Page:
The COVID-19 pandemic has forced ride-hailing company Uber Technologies Inc. (NYSE: UBER) to cut costs by firing thousands of employees and to search for other sources of revenue to replace that lost by stay-at-home orders in most major U.S. cities. The company also faces some legal challenges that will remain a weight on the share price until they are resolved.
Uber CEO Dara Khosrowshahi said on a conference call Tuesday, as part of the Bank of America Securities Global Technology Conference, that the company’s food delivery business, Uber Eats, is more than doubling this year and that Uber will push for consolidation in the food delivery business. He did not comment on the much-discussed merger between Uber and Grubhub Inc. (NYSE: GRUB).
The company’s problem, however, is that food delivery revenues are only a third the size of rider revenues. In the first quarter, Uber Eats revenues increased by 53% to $820 million, while ride revenues totaled $2.47 billion. There also is a lot of speculation about how well the food delivery service will perform once the pandemic has passed.
Uber’s Business Is Recovering a Little
Uber reported that its global rides business was down 80% in April. Rides improved somewhat in May to down 70% year over year. Hong Kong, perhaps ironically, has recovered some 80% of its Uber riders since posting a pandemic-caused low earlier this year.
For every Hong Kong, though, rides are still struggling in many other cities. The demonstrations following the killing of George Floyd in Minneapolis led to curfews affecting some 60 million Americans in more than 200 U.S. cities, including New York City, San Francisco and Washington, D.C.
Uber and competitor Lyft Inc. (NASDAQ: LYFT) mounted an effort to have their businesses, especially the food delivery business, considered “essential services” so that they could remain open. Uber discontinued delivery services during curfew hours in Minneapolis, Oakland, San Francisco and Los Angeles on Monday.
In some other cities, however, the ride and delivery services have remained open at the request of city officials who were concerned that other essential workers would be unable to get to work or get food to eat.
If curfews are lifted soon in the cities hit by violent demonstrations, the easing of the lockdowns in some of those same cities could get Uber, Lyft and similar services back on track.
Has the Long-Term Outlook for Uber Changed?
Uber stock traded Thursday right around the consensus price target of $36.66 a share. Analysts at firm Wedbush and megabank JPMorgan have put a Buy rating on the stock and a 12-month price target of $38. Both carry substantial weight with investors.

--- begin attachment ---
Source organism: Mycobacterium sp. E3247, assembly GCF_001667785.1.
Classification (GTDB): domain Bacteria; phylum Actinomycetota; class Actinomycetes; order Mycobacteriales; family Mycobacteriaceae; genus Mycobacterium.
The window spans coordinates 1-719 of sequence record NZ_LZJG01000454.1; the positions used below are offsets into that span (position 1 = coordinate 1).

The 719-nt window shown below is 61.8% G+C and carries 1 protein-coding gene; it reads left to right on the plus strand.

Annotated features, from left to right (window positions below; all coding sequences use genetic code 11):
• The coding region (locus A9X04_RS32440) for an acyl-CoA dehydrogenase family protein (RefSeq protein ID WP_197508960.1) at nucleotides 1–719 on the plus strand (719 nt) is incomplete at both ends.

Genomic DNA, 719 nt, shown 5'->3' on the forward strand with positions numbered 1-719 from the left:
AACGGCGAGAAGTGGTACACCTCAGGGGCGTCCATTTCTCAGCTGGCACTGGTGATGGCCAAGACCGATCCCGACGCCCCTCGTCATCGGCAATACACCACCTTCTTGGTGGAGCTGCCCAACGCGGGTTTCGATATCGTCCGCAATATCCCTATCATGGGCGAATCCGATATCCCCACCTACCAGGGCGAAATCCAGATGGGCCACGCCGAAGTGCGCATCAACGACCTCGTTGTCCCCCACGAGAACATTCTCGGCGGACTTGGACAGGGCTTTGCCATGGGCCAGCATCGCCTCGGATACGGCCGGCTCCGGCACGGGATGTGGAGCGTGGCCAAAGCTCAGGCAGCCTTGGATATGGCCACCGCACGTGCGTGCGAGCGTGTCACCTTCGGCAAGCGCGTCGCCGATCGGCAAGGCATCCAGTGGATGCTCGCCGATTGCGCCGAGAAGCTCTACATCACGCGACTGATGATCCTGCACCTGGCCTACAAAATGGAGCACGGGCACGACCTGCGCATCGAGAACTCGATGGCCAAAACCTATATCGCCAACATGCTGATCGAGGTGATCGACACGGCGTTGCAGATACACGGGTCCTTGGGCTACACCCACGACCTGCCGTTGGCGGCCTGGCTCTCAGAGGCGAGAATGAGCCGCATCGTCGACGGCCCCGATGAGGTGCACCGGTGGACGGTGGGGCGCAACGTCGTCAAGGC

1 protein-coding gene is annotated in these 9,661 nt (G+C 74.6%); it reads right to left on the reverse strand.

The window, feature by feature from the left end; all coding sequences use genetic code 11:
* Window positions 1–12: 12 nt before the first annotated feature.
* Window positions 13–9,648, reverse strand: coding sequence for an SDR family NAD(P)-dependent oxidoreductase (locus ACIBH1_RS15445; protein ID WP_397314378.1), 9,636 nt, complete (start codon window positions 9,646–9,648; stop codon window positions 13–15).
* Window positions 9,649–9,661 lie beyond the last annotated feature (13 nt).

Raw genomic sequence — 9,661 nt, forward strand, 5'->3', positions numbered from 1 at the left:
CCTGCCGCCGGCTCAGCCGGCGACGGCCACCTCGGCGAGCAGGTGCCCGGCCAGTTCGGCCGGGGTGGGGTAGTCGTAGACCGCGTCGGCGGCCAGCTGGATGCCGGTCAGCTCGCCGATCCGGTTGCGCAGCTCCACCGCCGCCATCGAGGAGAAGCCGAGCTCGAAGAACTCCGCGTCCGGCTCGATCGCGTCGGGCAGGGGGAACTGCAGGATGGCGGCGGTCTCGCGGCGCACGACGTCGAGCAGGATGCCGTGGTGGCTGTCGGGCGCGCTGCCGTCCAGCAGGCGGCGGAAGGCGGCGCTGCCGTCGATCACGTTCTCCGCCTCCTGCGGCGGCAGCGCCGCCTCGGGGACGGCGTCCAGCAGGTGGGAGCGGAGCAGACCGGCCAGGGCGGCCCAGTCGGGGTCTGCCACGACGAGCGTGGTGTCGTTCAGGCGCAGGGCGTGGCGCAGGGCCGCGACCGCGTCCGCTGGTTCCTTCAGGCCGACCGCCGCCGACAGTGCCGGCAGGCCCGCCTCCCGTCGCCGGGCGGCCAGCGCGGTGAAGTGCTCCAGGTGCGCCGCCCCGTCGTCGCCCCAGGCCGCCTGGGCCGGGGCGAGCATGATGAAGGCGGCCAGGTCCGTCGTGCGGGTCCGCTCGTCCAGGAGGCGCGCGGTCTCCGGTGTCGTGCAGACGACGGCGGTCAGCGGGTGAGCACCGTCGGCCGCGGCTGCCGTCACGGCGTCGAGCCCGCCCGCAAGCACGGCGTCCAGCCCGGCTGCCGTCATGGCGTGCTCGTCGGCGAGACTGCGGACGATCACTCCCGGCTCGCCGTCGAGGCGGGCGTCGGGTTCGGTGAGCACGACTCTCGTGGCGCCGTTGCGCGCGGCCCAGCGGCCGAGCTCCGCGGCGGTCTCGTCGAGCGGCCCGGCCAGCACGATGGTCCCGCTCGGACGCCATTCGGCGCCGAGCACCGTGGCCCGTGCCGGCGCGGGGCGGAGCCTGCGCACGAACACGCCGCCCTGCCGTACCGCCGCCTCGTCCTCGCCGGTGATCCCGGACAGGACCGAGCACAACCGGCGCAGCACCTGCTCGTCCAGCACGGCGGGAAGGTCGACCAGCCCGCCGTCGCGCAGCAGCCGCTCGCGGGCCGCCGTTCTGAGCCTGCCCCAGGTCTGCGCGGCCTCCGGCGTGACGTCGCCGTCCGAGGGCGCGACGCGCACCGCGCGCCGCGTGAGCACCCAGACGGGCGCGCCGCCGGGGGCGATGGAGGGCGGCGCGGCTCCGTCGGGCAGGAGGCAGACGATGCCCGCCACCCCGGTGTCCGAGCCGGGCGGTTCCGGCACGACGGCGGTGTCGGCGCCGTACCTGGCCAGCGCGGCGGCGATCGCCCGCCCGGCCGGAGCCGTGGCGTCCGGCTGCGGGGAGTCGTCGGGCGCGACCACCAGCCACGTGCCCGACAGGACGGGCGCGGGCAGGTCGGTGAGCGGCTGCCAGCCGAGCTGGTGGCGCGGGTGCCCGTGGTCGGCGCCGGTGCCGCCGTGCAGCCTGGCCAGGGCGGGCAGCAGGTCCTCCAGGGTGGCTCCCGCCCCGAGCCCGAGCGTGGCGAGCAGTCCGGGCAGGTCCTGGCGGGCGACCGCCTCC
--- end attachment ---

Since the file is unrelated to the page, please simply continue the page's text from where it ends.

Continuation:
For the year to date, the stock has added nearly 24%, although it is still down more than 10% from its 2020 high. Uber reported a loss of $2.9 billion in the first quarter, after losing $1.0 billion in the same period a year ago. The consensus estimate calls for a net loss of around $1.5 billion in the second quarter, but that almost certainly is optimistic. The most pessimistic estimate suggests a second-quarter loss of more than $3 billion.
Even if Uber’s food delivery service doubles revenues to $1.6 billion in the second quarter, the losses from the rides business could cancel out the increase. With both rides and delivery services observing curfew restrictions in some of the country’s largest cities, it isn’t easy to see how Uber loses half as much in the second quarter as it did in the first.
The Grubhub Deal
Talk about a tie-up between Uber and Grubhub has diminished. While a merger may be in Uber’s best long-term interest, in the short run it’s hard to see any benefit. Grubhub stock trades up around 21% for the year to date, a slightly lower gain than Uber’s 24%. Shares of Grubhub currently trade at around $58 a share, more than $20 higher than Uber shares.
An all-stock transaction likely would overvalue Grubhub and cause current Uber shareholders to file plenty of lawsuits. Short sellers held about 3.3% of Uber’s float as of May 15, and that number could be higher when the May 30 report is released.
A higher hurdle for a merger may be a political one. Four U.S. Senators have expressed concern that an acquisition of Grubhub would create a single company that controls 51% of the U.S. food delivery business. “A merger of Uber Eats and Grubhub would combine two of the three largest food delivery application providers and raise serious competition issues in many markets around the country,” said a letter that was signed by Amy Klobuchar (D-Minn.), Patrick Leahy (D-Vt.), Richard Blumenthal (D-Conn.) and Cory Booker (D-N.J.).
Perhaps worse, the combined company, along with DoorDash, would control 90% of the delivery business. The senators believe that this would result in elevated prices and a lower quality of service due to the lack of competition.